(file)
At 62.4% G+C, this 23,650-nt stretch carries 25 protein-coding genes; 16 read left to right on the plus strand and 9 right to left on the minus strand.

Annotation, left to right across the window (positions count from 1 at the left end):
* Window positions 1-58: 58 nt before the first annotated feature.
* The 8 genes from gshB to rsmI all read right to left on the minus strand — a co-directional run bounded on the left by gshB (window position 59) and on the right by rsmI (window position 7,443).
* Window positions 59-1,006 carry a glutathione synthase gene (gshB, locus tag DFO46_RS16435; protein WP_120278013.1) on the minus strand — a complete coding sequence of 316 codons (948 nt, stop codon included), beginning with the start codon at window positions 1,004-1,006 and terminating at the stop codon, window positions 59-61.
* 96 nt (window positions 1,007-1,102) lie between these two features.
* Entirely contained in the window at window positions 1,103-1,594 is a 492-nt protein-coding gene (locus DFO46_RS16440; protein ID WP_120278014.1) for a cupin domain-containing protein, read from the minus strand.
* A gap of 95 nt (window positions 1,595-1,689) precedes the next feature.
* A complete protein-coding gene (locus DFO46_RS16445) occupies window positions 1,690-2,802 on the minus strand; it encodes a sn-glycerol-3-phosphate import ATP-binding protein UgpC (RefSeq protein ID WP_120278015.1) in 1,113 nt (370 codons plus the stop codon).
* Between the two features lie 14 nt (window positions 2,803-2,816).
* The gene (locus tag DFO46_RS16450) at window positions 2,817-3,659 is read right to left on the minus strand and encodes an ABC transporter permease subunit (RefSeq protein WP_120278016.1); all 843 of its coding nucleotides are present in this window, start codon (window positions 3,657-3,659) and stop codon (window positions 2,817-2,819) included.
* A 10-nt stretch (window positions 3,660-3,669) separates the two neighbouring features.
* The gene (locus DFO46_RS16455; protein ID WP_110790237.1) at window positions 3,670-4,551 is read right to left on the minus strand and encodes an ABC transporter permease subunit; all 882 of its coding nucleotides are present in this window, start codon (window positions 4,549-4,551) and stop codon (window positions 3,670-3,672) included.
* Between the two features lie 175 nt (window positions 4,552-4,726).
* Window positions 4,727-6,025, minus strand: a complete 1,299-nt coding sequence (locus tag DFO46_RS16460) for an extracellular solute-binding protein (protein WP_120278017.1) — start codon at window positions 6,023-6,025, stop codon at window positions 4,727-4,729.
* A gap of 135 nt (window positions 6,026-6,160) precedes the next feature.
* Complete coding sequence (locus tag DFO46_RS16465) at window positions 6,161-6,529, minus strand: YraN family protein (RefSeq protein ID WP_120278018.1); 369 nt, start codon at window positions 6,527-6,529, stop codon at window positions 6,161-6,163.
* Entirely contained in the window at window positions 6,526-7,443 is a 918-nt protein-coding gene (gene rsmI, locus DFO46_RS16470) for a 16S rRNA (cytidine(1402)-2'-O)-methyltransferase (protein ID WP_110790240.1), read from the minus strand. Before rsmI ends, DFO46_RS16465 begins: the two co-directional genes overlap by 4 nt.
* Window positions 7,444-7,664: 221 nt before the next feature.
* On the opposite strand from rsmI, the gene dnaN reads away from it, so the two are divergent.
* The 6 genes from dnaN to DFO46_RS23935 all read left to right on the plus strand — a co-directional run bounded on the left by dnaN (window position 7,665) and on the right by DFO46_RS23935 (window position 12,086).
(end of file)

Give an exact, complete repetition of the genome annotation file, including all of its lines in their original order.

At 62.4% G+C, this 23,650-nt stretch carries 25 protein-coding genes; 16 read left to right on the plus strand and 9 right to left on the minus strand.

Annotation, left to right across the window (positions count from 1 at the left end):
* Window positions 1-58: 58 nt before the first annotated feature.
* The 8 genes from gshB to rsmI all read right to left on the minus strand — a co-directional run bounded on the left by gshB (window position 59) and on the right by rsmI (window position 7,443).
* Window positions 59-1,006 carry a glutathione synthase gene (gshB, locus tag DFO46_RS16435; protein WP_120278013.1) on the minus strand — a complete coding sequence of 316 codons (948 nt, stop codon included), beginning with the start codon at window positions 1,004-1,006 and terminating at the stop codon, window positions 59-61.
* 96 nt (window positions 1,007-1,102) lie between these two features.
* Entirely contained in the window at window positions 1,103-1,594 is a 492-nt protein-coding gene (locus DFO46_RS16440; protein ID WP_120278014.1) for a cupin domain-containing protein, read from the minus strand.
* A gap of 95 nt (window positions 1,595-1,689) precedes the next feature.
* A complete protein-coding gene (locus DFO46_RS16445) occupies window positions 1,690-2,802 on the minus strand; it encodes a sn-glycerol-3-phosphate import ATP-binding protein UgpC (RefSeq protein ID WP_120278015.1) in 1,113 nt (370 codons plus the stop codon).
* Between the two features lie 14 nt (window positions 2,803-2,816).
* The gene (locus tag DFO46_RS16450) at window positions 2,817-3,659 is read right to left on the minus strand and encodes an ABC transporter permease subunit (RefSeq protein WP_120278016.1); all 843 of its coding nucleotides are present in this window, start codon (window positions 3,657-3,659) and stop codon (window positions 2,817-2,819) included.
* A 10-nt stretch (window positions 3,660-3,669) separates the two neighbouring features.
* The gene (locus DFO46_RS16455; protein ID WP_110790237.1) at window positions 3,670-4,551 is read right to left on the minus strand and encodes an ABC transporter permease subunit; all 882 of its coding nucleotides are present in this window, start codon (window positions 4,549-4,551) and stop codon (window positions 3,670-3,672) included.
* Between the two features lie 175 nt (window positions 4,552-4,726).
* Window positions 4,727-6,025, minus strand: a complete 1,299-nt coding sequence (locus tag DFO46_RS16460) for an extracellular solute-binding protein (protein WP_120278017.1) — start codon at window positions 6,023-6,025, stop codon at window positions 4,727-4,729.
* A gap of 135 nt (window positions 6,026-6,160) precedes the next feature.
* Complete coding sequence (locus tag DFO46_RS16465) at window positions 6,161-6,529, minus strand: YraN family protein (RefSeq protein ID WP_120278018.1); 369 nt, start codon at window positions 6,527-6,529, stop codon at window positions 6,161-6,163.
* Entirely contained in the window at window positions 6,526-7,443 is a 918-nt protein-coding gene (gene rsmI, locus DFO46_RS16470) for a 16S rRNA (cytidine(1402)-2'-O)-methyltransferase (protein ID WP_110790240.1), read from the minus strand. Before rsmI ends, DFO46_RS16465 begins: the two co-directional genes overlap by 4 nt.
* Window positions 7,444-7,664: 221 nt before the next feature.
* On the opposite strand from rsmI, the gene dnaN reads away from it, so the two are divergent.
* The 6 genes from dnaN to DFO46_RS23935 all read left to right on the plus strand — a co-directional run bounded on the left by dnaN (window position 7,665) and on the right by DFO46_RS23935 (window position 12,086).